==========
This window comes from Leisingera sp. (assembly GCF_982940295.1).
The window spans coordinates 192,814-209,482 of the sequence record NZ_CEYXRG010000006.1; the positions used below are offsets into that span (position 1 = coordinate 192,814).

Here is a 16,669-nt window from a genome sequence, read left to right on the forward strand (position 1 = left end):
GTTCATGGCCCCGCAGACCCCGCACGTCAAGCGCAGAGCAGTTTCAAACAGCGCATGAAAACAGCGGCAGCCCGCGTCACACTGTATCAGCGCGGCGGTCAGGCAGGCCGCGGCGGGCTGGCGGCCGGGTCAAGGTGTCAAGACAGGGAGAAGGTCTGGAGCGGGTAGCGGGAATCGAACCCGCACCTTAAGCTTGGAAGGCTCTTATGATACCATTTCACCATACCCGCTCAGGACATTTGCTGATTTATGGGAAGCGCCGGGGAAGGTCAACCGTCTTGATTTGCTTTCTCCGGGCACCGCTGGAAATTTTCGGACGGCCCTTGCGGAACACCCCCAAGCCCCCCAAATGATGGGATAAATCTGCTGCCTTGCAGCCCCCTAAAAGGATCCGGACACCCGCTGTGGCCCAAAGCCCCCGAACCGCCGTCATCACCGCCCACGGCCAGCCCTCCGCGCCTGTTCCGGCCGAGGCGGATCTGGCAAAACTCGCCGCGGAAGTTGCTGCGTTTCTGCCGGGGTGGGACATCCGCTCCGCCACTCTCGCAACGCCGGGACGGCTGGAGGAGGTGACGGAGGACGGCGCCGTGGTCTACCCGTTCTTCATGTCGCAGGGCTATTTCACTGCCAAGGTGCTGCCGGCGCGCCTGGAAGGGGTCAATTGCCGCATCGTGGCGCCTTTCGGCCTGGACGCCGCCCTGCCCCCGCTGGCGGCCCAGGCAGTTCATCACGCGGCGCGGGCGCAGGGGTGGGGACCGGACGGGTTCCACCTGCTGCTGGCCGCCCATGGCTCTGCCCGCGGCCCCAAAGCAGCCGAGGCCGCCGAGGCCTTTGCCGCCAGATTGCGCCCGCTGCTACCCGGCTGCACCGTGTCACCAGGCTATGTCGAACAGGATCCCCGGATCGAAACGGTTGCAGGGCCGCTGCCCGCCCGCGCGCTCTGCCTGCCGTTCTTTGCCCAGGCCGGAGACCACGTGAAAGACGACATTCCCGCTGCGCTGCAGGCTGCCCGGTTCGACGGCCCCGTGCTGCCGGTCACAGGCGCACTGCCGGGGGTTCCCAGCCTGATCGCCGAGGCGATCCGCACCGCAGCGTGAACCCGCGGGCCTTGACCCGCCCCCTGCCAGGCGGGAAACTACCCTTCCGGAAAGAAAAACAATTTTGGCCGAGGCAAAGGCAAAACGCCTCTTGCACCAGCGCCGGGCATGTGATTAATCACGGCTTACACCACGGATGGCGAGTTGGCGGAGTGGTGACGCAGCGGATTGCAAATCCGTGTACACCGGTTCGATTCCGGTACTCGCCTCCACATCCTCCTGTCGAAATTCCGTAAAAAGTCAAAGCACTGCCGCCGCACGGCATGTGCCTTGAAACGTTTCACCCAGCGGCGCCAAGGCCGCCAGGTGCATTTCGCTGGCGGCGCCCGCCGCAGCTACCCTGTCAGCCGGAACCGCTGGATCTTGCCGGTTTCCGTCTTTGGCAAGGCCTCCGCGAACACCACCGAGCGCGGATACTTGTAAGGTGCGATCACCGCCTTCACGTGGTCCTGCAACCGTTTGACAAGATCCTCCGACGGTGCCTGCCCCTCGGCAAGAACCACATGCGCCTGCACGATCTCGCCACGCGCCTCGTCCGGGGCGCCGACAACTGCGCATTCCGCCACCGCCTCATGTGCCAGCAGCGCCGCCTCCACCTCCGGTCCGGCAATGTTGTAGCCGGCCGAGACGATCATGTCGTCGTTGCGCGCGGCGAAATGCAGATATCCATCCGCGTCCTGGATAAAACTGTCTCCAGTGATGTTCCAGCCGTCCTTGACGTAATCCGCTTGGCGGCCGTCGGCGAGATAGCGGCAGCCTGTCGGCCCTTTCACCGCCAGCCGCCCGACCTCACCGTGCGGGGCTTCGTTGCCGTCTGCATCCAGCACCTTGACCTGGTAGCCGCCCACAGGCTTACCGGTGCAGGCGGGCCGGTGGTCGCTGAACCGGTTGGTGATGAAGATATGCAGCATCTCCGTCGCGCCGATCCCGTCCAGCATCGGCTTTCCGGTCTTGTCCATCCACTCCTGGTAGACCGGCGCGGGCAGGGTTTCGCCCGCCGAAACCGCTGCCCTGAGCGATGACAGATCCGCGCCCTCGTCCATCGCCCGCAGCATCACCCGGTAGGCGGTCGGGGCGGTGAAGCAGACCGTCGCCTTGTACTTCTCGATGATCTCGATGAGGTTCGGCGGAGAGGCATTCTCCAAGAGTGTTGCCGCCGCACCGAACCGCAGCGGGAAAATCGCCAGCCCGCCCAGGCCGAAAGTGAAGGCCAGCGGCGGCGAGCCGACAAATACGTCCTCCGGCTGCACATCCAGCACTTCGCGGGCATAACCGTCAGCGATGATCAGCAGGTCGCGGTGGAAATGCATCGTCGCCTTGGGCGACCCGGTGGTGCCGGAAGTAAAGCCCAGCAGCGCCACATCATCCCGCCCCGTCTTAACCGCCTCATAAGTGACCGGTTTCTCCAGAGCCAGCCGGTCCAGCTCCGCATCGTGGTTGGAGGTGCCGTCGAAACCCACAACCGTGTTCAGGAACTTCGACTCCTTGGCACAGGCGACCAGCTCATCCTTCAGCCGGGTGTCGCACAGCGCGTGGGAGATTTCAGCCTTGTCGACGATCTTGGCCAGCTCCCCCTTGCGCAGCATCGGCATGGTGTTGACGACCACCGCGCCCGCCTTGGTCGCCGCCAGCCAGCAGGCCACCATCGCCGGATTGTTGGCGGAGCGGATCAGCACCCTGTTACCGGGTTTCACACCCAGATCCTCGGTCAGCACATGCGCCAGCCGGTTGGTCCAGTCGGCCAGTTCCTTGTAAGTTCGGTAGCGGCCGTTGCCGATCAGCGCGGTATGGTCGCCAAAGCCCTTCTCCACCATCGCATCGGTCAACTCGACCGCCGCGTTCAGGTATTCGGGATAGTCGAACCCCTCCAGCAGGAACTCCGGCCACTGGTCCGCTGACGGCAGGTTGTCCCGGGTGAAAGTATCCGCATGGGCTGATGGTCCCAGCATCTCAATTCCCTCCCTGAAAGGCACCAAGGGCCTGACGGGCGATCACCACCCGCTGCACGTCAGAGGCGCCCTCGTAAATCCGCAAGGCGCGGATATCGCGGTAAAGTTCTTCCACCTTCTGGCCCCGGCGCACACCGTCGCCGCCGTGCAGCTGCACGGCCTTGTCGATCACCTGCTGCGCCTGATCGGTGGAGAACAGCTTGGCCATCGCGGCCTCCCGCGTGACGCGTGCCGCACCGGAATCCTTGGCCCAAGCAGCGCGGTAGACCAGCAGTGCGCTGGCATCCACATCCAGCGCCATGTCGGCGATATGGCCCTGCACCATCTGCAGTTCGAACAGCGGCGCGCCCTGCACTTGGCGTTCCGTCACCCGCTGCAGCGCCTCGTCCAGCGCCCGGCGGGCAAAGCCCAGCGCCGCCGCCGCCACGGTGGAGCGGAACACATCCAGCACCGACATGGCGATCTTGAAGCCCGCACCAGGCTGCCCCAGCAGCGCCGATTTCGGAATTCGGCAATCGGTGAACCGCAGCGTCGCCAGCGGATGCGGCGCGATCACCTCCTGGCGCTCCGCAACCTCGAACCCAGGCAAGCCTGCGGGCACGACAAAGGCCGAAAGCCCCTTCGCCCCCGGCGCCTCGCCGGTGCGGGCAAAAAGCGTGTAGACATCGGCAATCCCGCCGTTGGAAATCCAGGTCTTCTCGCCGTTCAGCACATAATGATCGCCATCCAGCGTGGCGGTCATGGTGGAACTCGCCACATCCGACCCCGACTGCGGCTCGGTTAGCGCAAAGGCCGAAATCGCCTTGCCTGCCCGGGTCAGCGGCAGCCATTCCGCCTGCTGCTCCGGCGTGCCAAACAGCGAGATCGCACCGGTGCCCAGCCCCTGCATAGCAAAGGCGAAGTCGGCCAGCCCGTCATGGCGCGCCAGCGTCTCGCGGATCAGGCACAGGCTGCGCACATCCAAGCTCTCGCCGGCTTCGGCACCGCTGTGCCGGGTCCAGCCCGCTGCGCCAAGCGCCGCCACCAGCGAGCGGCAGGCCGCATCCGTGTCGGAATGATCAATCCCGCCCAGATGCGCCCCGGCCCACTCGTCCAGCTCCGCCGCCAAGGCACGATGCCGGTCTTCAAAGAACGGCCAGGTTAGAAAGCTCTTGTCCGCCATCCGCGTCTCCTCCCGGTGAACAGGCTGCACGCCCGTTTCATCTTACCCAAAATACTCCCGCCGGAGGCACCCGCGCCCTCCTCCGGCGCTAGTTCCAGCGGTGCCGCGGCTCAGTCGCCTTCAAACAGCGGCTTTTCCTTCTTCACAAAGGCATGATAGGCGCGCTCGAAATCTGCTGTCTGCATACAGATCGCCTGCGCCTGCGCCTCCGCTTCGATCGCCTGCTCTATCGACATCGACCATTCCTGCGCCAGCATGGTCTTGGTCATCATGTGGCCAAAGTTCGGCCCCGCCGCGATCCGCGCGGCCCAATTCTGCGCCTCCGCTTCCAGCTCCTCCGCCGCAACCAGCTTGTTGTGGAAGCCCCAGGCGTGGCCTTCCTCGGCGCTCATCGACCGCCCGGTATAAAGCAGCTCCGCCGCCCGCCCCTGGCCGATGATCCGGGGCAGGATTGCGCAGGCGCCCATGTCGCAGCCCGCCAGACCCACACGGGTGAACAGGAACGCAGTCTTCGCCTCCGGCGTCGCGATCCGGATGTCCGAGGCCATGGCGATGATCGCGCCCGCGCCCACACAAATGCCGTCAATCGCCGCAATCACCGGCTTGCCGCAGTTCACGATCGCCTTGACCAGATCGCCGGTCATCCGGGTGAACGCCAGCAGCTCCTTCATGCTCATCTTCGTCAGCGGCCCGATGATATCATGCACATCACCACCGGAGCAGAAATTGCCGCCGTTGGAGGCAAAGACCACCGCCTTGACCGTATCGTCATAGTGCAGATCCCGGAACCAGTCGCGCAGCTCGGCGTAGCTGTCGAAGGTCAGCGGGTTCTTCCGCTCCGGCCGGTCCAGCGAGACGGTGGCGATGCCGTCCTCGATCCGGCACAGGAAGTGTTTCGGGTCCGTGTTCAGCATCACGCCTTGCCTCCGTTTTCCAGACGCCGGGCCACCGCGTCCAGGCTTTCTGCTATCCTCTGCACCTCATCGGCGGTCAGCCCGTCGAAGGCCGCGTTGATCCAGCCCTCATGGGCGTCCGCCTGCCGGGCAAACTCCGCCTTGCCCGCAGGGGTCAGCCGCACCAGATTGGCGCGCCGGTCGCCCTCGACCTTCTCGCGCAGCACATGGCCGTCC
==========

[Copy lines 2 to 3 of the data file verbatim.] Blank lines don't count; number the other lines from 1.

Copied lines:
The window spans coordinates 192,814-209,482 of the sequence record NZ_CEYXRG010000006.1; the positions used below are offsets into that span (position 1 = coordinate 192,814).

Here is a 16,669-nt window from a genome sequence, read left to right on the forward strand (position 1 = left end):